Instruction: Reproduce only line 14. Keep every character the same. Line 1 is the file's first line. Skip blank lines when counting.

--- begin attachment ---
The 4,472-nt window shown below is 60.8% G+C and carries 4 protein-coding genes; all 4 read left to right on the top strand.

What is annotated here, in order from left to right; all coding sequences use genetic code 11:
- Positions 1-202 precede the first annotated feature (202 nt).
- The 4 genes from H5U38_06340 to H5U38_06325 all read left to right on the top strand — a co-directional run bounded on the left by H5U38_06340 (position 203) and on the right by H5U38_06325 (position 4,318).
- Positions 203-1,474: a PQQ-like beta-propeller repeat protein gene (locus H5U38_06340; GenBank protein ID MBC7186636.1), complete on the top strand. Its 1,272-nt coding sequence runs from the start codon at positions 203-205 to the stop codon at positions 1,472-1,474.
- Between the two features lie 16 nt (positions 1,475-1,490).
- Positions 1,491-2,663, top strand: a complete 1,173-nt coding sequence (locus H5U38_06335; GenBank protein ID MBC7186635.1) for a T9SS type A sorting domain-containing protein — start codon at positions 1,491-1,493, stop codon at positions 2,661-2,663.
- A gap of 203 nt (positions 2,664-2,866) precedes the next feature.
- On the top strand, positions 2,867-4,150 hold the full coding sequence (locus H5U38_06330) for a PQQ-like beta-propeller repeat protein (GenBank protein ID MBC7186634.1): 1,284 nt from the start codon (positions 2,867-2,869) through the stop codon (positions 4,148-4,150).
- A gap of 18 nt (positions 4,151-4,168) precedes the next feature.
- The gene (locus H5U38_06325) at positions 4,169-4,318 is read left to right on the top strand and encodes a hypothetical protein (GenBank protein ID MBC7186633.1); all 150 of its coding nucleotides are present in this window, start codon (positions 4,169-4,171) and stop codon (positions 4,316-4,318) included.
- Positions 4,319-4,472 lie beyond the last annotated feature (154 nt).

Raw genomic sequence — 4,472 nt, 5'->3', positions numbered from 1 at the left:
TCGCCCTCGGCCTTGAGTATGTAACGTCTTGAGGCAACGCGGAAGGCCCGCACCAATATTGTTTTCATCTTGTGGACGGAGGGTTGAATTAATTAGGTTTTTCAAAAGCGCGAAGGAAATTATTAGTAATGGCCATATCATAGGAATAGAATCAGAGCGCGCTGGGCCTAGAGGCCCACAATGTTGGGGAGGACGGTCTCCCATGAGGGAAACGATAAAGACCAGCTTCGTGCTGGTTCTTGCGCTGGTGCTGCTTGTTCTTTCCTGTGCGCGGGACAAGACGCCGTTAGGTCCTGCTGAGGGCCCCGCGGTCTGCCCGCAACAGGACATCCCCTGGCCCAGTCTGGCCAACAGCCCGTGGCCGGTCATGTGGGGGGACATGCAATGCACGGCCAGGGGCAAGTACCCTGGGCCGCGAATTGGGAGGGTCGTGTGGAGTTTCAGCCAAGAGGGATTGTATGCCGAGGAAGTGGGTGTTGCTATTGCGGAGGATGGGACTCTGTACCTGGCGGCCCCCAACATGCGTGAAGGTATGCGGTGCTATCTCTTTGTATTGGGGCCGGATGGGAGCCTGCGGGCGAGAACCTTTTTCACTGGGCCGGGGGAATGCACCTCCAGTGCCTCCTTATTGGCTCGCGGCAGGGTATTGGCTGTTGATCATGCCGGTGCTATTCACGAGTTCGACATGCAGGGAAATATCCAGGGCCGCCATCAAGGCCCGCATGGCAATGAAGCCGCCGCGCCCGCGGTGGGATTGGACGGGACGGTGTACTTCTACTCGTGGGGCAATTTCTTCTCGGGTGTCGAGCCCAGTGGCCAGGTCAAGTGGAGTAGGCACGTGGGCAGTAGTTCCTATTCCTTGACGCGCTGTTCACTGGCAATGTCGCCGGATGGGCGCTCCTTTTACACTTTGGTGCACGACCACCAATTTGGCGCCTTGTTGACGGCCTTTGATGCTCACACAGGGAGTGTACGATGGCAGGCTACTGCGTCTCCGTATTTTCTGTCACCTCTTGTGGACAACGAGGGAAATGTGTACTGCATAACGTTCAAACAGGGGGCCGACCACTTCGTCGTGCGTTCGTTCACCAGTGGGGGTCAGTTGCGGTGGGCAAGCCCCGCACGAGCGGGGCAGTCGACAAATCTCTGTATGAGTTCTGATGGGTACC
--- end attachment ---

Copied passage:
TCGCCCTCGGCCTTGAGTATGTAACGTCTTGAGGCAACGCGGAAGGCCCGCACCAATATTGTTTTCATCTTGTGGACGGAGGGTTGAATTAATTAGGTTTTTCAAAAGCGCGAAGGAAATTATTAGTAATGGCCATATCATAGGAATAGAATCAGAGCGCGCTGGGCCTAGAGGCCCACAATGTTGGGGAGGACGGTCTCCCATGAGGGAAACGATAAAGACCAGCTTCGTGCTGGTTCTTGCGCTGGTGCTGCTTGTTCTTTCCTGTGCGCGGGACAAGACGCCGTTAGGTCCTGCTGAGGGCCCCGCGGTCTGCCCGCAACAGGACATCCCCTGGCCCAGTCTGGCCAACAGCCCGTGGCCGGTCATGTGGGGGGACATGCAATGCACGGCCAGGGGCAAGTACCCTGGGCCGCGAATTGGGAGGGTCGTGTGGAGTTTCAGCCAAGAGGGATTGTATGCCGAGGAAGTGGGTGTTGCTATTGCGGAGGATGGGACTCTGTACCTGGCGGCCCCCAACATGCGTGAAGGTATGCGGTGCTATCTCTTTGTATTGGGGCCGGATGGGAGCCTGCGGGCGAGAACCTTTTTCACTGGGCCGGGGGAATGCACCTCCAGTGCCTCCTTATTGGCTCGCGGCAGGGTATTGGCTGTTGATCATGCCGGTGCTATTCACGAGTTCGACATGCAGGGAAATATCCAGGGCCGCCATCAAGGCCCGCATGGCAATGAAGCCGCCGCGCCCGCGGTGGGATTGGACGGGACGGTGTACTTCTACTCGTGGGGCAATTTCTTCTCGGGTGTCGAGCCCAGTGGCCAGGTCAAGTGGAGTAGGCACGTGGGCAGTAGTTCCTATTCCTTGACGCGCTGTTCACTGGCAATGTCGCCGGATGGGCGCTCCTTTTACACTTTGGTGCACGACCACCAATTTGGCGCCTTGTTGACGGCCTTTGATGCTCACACAGGGAGTGTACGATGGCAGGCTACTGCGTCTCCGTATTTTCTGTCACCTCTTGTGGACAACGAGGGAAATGTGTACTGCATAACGTTCAAACAGGGGGCCGACCACTTCGTCGTGCGTTCGTTCACCAGTGGGGGTCAGTTGCGGTGGGCAAGCCCCGCACGAGCGGGGCAGTCGACAAATCTCTGTATGAGTTCTGATGGGTACC